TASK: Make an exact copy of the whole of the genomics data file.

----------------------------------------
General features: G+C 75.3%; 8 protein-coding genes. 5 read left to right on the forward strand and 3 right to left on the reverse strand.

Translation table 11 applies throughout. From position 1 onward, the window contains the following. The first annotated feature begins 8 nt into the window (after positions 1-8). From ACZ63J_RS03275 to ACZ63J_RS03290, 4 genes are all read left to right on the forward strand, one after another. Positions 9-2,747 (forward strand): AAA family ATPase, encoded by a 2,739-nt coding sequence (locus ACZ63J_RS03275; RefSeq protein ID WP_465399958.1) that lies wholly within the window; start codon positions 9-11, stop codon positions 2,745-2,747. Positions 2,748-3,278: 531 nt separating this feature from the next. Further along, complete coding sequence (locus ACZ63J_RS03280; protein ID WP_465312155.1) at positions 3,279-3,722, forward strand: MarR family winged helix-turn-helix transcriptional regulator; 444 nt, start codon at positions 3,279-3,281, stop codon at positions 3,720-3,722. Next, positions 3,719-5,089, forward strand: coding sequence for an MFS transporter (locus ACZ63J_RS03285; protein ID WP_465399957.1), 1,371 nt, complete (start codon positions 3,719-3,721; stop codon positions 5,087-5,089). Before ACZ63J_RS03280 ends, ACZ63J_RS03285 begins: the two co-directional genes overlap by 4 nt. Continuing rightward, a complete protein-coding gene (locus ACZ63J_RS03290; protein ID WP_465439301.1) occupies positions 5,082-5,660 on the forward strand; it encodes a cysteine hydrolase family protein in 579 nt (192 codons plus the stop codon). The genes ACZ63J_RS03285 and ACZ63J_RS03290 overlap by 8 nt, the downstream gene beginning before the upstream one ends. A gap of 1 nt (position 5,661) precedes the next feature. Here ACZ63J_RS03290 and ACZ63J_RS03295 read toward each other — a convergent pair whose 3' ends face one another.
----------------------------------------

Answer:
General features: G+C 75.3%; 8 protein-coding genes. 5 read left to right on the forward strand and 3 right to left on the reverse strand.

Translation table 11 applies throughout. From position 1 onward, the window contains the following. The first annotated feature begins 8 nt into the window (after positions 1-8). From ACZ63J_RS03275 to ACZ63J_RS03290, 4 genes are all read left to right on the forward strand, one after another. Positions 9-2,747 (forward strand): AAA family ATPase, encoded by a 2,739-nt coding sequence (locus ACZ63J_RS03275; RefSeq protein ID WP_465399958.1) that lies wholly within the window; start codon positions 9-11, stop codon positions 2,745-2,747. Positions 2,748-3,278: 531 nt separating this feature from the next. Further along, complete coding sequence (locus ACZ63J_RS03280; protein ID WP_465312155.1) at positions 3,279-3,722, forward strand: MarR family winged helix-turn-helix transcriptional regulator; 444 nt, start codon at positions 3,279-3,281, stop codon at positions 3,720-3,722. Next, positions 3,719-5,089, forward strand: coding sequence for an MFS transporter (locus ACZ63J_RS03285; protein ID WP_465399957.1), 1,371 nt, complete (start codon positions 3,719-3,721; stop codon positions 5,087-5,089). Before ACZ63J_RS03280 ends, ACZ63J_RS03285 begins: the two co-directional genes overlap by 4 nt. Continuing rightward, a complete protein-coding gene (locus ACZ63J_RS03290; protein ID WP_465439301.1) occupies positions 5,082-5,660 on the forward strand; it encodes a cysteine hydrolase family protein in 579 nt (192 codons plus the stop codon). The genes ACZ63J_RS03285 and ACZ63J_RS03290 overlap by 8 nt, the downstream gene beginning before the upstream one ends. A gap of 1 nt (position 5,661) precedes the next feature. Here ACZ63J_RS03290 and ACZ63J_RS03295 read toward each other — a convergent pair whose 3' ends face one another.